Alwaght- Saudi-led coalition's airstrikes in Yemen are war crimes, Human Rights Watch said on Tuesday, urging UN to relist the anti-Yemen colaition on "List of Shame".
"The Saudi-led coalition carried out five apparently unlawful airstrikes in Yemen since June 2017 that killed 26 children among 39 civilian deaths," The international rights group said adding "The attacks, which struck four family homes and a grocery, in one case killing 14 members of the same family, caused indiscriminate loss of civilian life in violation of the laws of war. Such attacks carried out deliberately or recklessly are war crimes."
The Saudi-led coalition started a bloody aggression on Yemen in March 2015 to oust the popular Ansarullah movement and restore to power fugitive Abdul Rabbuh Mansour Hadi who resigned as president and fled to Riyadh. The Saudis have failed to achieve their stated objective and are now stuck in the Yemen quagmire while indiscriminately bombarding the impoverished stated on an almost daily basis.
Independent estimates put the death toll of the Saudi-led aggression on Yemen at over 13,000 mostly civilians including women, children and the elderly.
“The Saudi-led coalition’s repeated promises to conduct its air strikes lawfully are not sparing Yemeni children from unlawful attacks,” said Sarah Leah Whitson, Middle East director at Human Rights Watch, in a statement.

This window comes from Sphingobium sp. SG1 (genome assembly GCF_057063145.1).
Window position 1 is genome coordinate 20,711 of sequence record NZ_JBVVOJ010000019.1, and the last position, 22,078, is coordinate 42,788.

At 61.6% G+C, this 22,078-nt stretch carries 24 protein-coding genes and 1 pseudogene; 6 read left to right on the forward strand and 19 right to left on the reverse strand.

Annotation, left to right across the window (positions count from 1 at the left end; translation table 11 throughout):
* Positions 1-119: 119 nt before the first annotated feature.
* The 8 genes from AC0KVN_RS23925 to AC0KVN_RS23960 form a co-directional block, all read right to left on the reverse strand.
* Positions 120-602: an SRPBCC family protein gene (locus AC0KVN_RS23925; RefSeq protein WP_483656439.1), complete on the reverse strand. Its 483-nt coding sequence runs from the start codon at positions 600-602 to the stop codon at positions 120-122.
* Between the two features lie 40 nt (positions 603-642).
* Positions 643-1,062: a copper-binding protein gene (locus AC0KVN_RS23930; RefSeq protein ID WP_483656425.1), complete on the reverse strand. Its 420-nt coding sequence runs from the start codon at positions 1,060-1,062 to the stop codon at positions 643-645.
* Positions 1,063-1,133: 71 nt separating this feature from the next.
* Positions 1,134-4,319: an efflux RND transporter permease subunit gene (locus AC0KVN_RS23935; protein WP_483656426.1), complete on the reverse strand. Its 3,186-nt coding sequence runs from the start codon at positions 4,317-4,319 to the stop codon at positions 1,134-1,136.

“This underscores the need for the United Nations to immediately return the coalition to its annual "list of shame" for violations against children in armed conflict,” she said.
“These latest airstrikes and their horrible toll on children should galvanize the Human Rights Council to denounce and act to investigate war crimes, and ensure that those responsible are held to account.”
On August 4, Saudi regime fighter jets flattened a home in Saada, killing nine members of a family, including six children, ages 3 through 12.
On July 3, an air strike conducted by Saudi-led coalition killed eight members of the same family in Taiz province, including the wife and 8-year-old daughter, the organization said.
HRW said it interviewed nine family members and witnesses to five air strikes that occurred between June 9 and August 4, and did not detect any potential military targets in the vicinity.
Nearly 1,200 children have been killed in Yemen, most in airstrikes by the Saudi military coalition, according to the latest UN figures on the 29-month aggression.
Based on interviews with survivors, witnesses and family members as well as site visits, a report by the UN's Human Rights Council (HRC) reveals an escalation in hostilities in the country, with more airstrikes in the first half of this year than in all of 2016.
Children account for 1,184 of those killed and 1,592 injured, mostly from coalition airstrikes, the UN report said. Information gathered by the UN human rights office shows apparent indiscriminate attacks on civilian populations with civilians directly targeted by Saudi-led bombardments
HRW called on United Nations Security Council to launch an international investigation into the abuses at its September session.